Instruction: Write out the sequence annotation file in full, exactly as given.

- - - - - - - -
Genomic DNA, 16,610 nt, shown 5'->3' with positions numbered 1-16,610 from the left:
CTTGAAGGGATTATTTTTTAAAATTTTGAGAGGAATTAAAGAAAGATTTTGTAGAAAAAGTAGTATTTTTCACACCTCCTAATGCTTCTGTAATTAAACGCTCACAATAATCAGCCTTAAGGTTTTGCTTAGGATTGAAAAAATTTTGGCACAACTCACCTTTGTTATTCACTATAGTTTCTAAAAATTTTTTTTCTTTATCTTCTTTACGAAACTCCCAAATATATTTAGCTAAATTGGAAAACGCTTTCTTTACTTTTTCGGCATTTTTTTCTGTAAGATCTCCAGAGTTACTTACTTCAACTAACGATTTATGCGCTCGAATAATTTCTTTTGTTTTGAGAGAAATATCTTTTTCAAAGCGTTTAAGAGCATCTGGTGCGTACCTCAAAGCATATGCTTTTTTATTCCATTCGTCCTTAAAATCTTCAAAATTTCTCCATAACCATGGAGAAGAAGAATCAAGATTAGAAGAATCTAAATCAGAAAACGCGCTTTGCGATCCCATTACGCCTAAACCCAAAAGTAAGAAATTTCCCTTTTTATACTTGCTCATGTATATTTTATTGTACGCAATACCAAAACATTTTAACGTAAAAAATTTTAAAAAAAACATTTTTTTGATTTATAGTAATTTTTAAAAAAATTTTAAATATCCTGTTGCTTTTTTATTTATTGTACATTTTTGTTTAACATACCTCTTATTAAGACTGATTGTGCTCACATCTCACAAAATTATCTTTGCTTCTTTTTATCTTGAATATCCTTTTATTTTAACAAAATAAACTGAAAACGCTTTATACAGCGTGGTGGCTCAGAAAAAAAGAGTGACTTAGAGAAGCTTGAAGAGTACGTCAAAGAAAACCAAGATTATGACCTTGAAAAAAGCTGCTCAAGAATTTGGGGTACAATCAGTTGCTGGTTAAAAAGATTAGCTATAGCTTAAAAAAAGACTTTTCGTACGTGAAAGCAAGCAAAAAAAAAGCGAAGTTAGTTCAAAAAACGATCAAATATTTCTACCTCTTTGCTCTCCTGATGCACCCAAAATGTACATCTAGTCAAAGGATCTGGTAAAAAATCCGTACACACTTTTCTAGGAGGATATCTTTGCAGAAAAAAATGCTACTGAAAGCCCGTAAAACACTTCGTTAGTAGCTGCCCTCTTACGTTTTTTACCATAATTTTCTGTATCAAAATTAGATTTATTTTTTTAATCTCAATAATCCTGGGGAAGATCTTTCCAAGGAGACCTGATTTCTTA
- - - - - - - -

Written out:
Genomic DNA, 16,610 nt, shown 5'->3' with positions numbered 1-16,610 from the left:
CTTGAAGGGATTATTTTTTAAAATTTTGAGAGGAATTAAAGAAAGATTTTGTAGAAAAAGTAGTATTTTTCACACCTCCTAATGCTTCTGTAATTAAACGCTCACAATAATCAGCCTTAAGGTTTTGCTTAGGATTGAAAAAATTTTGGCACAACTCACCTTTGTTATTCACTATAGTTTCTAAAAATTTTTTTTCTTTATCTTCTTTACGAAACTCCCAAATATATTTAGCTAAATTGGAAAACGCTTTCTTTACTTTTTCGGCATTTTTTTCTGTAAGATCTCCAGAGTTACTTACTTCAACTAACGATTTATGCGCTCGAATAATTTCTTTTGTTTTGAGAGAAATATCTTTTTCAAAGCGTTTAAGAGCATCTGGTGCGTACCTCAAAGCATATGCTTTTTTATTCCATTCGTCCTTAAAATCTTCAAAATTTCTCCATAACCATGGAGAAGAAGAATCAAGATTAGAAGAATCTAAATCAGAAAACGCGCTTTGCGATCCCATTACGCCTAAACCCAAAAGTAAGAAATTTCCCTTTTTATACTTGCTCATGTATATTTTATTGTACGCAATACCAAAACATTTTAACGTAAAAAATTTTAAAAAAAACATTTTTTTGATTTATAGTAATTTTTAAAAAAATTTTAAATATCCTGTTGCTTTTTTATTTATTGTACATTTTTGTTTAACATACCTCTTATTAAGACTGATTGTGCTCACATCTCACAAAATTATCTTTGCTTCTTTTTATCTTGAATATCCTTTTATTTTAACAAAATAAACTGAAAACGCTTTATACAGCGTGGTGGCTCAGAAAAAAAGAGTGACTTAGAGAAGCTTGAAGAGTACGTCAAAGAAAACCAAGATTATGACCTTGAAAAAAGCTGCTCAAGAATTTGGGGTACAATCAGTTGCTGGTTAAAAAGATTAGCTATAGCTTAAAAAAAGACTTTTCGTACGTGAAAGCAAGCAAAAAAAAAGCGAAGTTAGTTCAAAAAACGATCAAATATTTCTACCTCTTTGCTCTCCTGATGCACCCAAAATGTACATCTAGTCAAAGGATCTGGTAAAAAATCCGTACACACTTTTCTAGGAGGATATCTTTGCAGAAAAAAATGCTACTGAAAGCCCGTAAAACACTTCGTTAGTAGCTGCCCTCTTACGTTTTTTACCATAATTTTCTGTATCAAAATTAGATTTATTTTTTTAATCTCAATAATCCTGGGGAAGATCTTTCCAAGGAGACCTGATTTCTTA